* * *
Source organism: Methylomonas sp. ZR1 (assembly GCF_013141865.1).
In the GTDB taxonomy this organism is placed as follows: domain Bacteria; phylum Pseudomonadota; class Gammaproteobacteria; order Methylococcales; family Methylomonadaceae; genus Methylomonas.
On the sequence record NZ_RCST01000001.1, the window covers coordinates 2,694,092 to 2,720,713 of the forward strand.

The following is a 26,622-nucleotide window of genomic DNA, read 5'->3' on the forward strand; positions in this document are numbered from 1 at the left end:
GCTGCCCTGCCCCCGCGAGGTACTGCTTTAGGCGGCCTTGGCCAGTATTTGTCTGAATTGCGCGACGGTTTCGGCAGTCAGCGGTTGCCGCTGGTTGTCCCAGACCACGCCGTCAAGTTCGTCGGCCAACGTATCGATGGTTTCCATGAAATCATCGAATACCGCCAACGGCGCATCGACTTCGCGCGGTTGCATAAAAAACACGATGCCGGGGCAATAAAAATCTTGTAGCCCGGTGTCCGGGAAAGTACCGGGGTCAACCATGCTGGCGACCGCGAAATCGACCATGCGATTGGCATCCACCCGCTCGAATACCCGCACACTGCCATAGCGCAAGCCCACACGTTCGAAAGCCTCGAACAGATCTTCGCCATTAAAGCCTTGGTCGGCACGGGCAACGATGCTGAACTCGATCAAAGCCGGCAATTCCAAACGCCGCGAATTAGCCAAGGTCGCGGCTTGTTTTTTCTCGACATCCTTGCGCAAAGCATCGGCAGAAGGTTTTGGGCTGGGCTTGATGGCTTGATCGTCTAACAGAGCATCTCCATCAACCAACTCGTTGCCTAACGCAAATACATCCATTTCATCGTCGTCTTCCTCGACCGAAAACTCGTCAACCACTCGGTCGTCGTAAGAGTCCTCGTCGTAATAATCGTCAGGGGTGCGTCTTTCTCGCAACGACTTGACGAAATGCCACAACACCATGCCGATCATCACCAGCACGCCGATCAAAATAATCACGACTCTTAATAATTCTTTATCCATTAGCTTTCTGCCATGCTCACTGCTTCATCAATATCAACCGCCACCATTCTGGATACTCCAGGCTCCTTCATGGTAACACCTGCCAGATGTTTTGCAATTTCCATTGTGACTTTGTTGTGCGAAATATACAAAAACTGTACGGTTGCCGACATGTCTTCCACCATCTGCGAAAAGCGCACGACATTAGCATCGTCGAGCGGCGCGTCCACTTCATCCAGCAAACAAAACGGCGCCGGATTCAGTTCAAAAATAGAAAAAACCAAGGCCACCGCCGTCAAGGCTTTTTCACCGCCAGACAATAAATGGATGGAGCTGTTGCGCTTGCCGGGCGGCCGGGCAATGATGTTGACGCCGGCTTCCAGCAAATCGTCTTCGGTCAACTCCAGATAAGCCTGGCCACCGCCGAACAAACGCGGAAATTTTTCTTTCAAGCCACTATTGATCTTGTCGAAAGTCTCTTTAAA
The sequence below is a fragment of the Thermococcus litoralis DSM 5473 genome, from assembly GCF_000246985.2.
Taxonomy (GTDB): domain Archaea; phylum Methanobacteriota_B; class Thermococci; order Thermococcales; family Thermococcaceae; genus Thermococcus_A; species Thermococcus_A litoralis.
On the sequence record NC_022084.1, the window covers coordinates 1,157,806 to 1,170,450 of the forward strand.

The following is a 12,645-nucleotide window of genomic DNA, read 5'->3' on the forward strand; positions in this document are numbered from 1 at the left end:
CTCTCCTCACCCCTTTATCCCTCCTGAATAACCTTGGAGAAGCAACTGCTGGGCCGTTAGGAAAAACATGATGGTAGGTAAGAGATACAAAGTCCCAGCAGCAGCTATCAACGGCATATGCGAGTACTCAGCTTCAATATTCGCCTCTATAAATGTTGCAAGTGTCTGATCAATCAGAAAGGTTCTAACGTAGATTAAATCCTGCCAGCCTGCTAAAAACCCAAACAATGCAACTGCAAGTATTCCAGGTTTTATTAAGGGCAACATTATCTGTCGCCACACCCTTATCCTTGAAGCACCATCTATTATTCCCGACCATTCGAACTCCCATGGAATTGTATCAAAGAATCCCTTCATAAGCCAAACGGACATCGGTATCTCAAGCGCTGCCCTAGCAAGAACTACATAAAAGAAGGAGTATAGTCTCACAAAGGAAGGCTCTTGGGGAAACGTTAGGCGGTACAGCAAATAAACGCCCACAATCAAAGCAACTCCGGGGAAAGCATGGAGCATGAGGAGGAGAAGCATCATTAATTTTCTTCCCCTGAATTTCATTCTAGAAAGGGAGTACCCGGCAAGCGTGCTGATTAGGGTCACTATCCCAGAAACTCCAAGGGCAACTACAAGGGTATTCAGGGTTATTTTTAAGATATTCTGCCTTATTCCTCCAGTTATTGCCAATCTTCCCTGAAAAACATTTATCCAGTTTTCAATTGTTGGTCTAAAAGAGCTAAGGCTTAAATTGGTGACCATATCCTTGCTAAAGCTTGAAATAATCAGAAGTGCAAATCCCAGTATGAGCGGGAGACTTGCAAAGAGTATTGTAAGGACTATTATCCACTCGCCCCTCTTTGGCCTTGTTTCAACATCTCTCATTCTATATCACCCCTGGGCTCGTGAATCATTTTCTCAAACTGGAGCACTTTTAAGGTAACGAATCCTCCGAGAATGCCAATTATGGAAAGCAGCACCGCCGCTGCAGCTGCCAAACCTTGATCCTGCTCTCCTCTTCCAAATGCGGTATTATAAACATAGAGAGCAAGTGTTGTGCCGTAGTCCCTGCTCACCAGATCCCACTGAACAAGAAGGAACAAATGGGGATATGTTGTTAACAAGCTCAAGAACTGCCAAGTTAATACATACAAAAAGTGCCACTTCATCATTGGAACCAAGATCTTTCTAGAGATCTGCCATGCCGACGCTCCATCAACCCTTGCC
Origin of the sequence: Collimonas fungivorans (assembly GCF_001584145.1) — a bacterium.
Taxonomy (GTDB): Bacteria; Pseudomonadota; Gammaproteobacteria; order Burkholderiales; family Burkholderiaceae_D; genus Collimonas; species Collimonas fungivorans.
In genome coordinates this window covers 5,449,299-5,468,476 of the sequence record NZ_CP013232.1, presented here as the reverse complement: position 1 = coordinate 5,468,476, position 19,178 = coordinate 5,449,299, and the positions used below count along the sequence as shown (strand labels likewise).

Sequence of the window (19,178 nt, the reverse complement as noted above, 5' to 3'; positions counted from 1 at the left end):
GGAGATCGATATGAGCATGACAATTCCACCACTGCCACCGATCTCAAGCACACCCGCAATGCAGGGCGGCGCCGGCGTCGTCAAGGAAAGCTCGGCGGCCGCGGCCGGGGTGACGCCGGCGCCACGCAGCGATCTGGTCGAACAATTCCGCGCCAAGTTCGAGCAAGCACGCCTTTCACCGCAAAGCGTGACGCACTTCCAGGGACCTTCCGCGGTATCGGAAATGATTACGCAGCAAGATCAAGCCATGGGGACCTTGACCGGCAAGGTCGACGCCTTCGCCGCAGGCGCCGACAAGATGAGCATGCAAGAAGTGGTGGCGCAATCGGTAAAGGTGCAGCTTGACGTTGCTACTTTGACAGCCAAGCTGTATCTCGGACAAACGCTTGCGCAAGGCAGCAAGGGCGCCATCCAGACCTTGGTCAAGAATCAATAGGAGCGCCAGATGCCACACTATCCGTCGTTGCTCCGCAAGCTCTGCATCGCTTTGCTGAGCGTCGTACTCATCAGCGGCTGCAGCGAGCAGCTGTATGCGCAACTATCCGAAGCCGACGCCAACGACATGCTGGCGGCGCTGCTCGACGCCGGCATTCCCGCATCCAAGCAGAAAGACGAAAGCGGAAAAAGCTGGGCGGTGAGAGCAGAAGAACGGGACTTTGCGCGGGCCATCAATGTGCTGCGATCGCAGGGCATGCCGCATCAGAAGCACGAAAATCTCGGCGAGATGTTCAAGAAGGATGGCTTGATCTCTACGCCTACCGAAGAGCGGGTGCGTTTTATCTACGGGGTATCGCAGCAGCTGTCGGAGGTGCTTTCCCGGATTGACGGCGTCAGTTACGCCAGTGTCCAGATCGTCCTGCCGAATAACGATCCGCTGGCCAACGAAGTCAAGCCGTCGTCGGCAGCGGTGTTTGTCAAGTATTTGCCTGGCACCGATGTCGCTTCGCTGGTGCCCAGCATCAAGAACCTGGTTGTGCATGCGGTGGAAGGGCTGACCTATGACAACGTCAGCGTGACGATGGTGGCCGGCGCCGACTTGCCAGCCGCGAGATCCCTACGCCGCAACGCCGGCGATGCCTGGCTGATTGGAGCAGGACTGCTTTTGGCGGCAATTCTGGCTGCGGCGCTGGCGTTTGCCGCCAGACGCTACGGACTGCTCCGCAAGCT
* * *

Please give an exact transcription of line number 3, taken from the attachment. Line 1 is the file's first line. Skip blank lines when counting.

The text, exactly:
On the sequence record NZ_RCST01000001.1, the window covers coordinates 2,694,092 to 2,720,713 of the forward strand.